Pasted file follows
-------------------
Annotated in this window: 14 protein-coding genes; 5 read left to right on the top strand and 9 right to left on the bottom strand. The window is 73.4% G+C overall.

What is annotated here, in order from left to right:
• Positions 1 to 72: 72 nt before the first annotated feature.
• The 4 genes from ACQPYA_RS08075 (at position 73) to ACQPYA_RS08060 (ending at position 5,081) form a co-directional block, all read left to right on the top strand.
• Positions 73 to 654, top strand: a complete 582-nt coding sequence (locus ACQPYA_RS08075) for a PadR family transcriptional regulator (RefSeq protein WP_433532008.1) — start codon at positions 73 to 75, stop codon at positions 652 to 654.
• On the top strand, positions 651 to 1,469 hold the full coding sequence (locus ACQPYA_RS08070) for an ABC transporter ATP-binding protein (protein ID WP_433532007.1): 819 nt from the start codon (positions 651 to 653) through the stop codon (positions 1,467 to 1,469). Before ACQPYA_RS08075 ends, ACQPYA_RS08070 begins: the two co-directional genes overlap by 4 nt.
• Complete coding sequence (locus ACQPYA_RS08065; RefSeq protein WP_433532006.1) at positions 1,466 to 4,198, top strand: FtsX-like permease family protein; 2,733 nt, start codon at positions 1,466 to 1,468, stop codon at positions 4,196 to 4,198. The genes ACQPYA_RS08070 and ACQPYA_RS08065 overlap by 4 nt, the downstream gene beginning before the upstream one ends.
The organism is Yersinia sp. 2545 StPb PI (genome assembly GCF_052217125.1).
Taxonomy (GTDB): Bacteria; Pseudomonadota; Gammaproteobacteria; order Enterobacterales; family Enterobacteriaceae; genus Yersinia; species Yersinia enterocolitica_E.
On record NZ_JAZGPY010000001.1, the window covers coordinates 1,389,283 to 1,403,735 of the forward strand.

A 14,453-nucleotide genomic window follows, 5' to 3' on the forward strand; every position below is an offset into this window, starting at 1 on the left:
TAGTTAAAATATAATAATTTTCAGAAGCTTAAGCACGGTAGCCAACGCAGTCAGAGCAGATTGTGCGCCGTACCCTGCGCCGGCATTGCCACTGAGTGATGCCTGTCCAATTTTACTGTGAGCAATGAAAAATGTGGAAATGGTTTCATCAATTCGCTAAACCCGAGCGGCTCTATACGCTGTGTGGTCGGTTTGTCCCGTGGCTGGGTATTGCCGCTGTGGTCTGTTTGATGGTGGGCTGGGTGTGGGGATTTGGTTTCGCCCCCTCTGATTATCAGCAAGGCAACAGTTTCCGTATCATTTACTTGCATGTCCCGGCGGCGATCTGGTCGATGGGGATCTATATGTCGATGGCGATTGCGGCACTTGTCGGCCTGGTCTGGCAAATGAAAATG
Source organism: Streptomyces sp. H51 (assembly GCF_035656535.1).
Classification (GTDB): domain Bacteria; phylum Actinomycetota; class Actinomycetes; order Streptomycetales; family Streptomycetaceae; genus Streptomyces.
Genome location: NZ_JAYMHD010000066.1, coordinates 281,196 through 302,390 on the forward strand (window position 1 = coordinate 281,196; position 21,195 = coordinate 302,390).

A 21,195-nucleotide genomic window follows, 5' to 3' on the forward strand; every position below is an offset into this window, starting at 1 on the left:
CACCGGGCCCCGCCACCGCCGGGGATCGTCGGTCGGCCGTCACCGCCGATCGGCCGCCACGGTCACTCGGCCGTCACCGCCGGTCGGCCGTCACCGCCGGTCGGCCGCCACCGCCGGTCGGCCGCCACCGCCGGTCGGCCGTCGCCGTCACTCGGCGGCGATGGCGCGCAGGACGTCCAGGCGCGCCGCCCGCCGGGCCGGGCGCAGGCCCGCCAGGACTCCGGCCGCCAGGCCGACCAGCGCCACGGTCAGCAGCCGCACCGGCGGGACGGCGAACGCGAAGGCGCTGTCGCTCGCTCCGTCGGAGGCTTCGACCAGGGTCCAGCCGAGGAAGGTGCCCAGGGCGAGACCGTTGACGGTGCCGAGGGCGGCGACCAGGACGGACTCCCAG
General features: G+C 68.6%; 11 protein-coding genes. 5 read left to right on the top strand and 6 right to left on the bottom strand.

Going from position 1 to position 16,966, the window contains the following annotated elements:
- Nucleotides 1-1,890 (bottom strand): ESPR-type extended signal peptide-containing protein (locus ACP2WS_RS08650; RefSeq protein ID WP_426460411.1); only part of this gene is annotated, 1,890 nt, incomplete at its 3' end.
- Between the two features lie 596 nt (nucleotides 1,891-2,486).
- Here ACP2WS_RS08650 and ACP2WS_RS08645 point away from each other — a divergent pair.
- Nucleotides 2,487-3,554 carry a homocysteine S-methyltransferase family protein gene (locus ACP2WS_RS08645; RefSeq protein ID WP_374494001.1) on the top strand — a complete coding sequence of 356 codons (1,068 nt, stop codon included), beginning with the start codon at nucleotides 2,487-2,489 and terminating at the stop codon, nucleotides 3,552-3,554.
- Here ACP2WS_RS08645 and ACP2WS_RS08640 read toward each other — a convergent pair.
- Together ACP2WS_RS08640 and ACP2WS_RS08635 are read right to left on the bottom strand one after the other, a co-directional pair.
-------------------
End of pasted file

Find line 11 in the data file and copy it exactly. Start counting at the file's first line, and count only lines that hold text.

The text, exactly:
A 14,453-nucleotide genomic window follows, 5' to 3' on the forward strand; every position below is an offset into this window, starting at 1 on the left: